Urinary retention is a common complication of post-surgery and anaesthesia and is commonly known as Post-operative Urinary Retention (POUR). The risk of retention is especially high following anorectal surgery, hernia repair, and orthopedic surgery and increases with advancing age of the patient. Many factors are thought to contribute to the development of POUR including traumatic catheterization, pre-existing urologic pathology, and increased fluid requirements of surgery combined with the use of analgesics, opiates and components of anaesthesia The regular capacity of the bladder ranges between 400-600 cc, with the first signal of micturition occurring when the bladder capacity is at 150 cc to the feeling of fullness when to capacity reaches 300 cc. The sensation of fullness occurs at a certain level of afferent activity. Once the voluntary signal to begin voiding has been issued, neurons in pontine micturition centre fire maximally causing the wall of the bladder to contract via the stretch receptors in the bladder. Consequently, the parasympathetic neurons are activated leading to the contraction of the detrusor muscle and relaxation of the bladder neck resulting in micturition. Hindrance to these pathways can accelerate the likelihood of developing POUR. Conservative measure are needed to assist the patient to pass urine, else the bladder will need to be drained using either an intermittent catheter or an indwelling urethral catheter. While there exists little information concerning the outcome of retrospective studies on POUR, this particular review sheds new light on the management strategies and risk factors for the development of POUR after orthopedic surgery to prevent the long-term consequences of this complication.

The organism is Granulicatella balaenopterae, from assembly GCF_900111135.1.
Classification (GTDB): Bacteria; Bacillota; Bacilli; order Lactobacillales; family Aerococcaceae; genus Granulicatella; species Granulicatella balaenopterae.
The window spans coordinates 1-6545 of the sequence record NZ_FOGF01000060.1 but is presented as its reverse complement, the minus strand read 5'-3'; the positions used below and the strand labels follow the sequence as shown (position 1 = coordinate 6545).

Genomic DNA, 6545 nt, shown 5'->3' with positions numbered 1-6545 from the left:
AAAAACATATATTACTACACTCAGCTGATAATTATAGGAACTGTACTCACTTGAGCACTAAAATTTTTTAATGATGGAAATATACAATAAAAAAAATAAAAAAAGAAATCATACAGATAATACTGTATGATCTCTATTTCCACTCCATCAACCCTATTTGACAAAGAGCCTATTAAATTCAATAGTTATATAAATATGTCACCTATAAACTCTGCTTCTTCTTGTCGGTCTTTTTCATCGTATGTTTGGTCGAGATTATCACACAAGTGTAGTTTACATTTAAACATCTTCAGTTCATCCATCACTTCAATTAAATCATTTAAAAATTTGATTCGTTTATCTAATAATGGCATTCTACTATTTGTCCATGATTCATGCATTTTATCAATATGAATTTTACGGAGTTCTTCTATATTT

Anat Zelmanovich* and Debra L. Fromer
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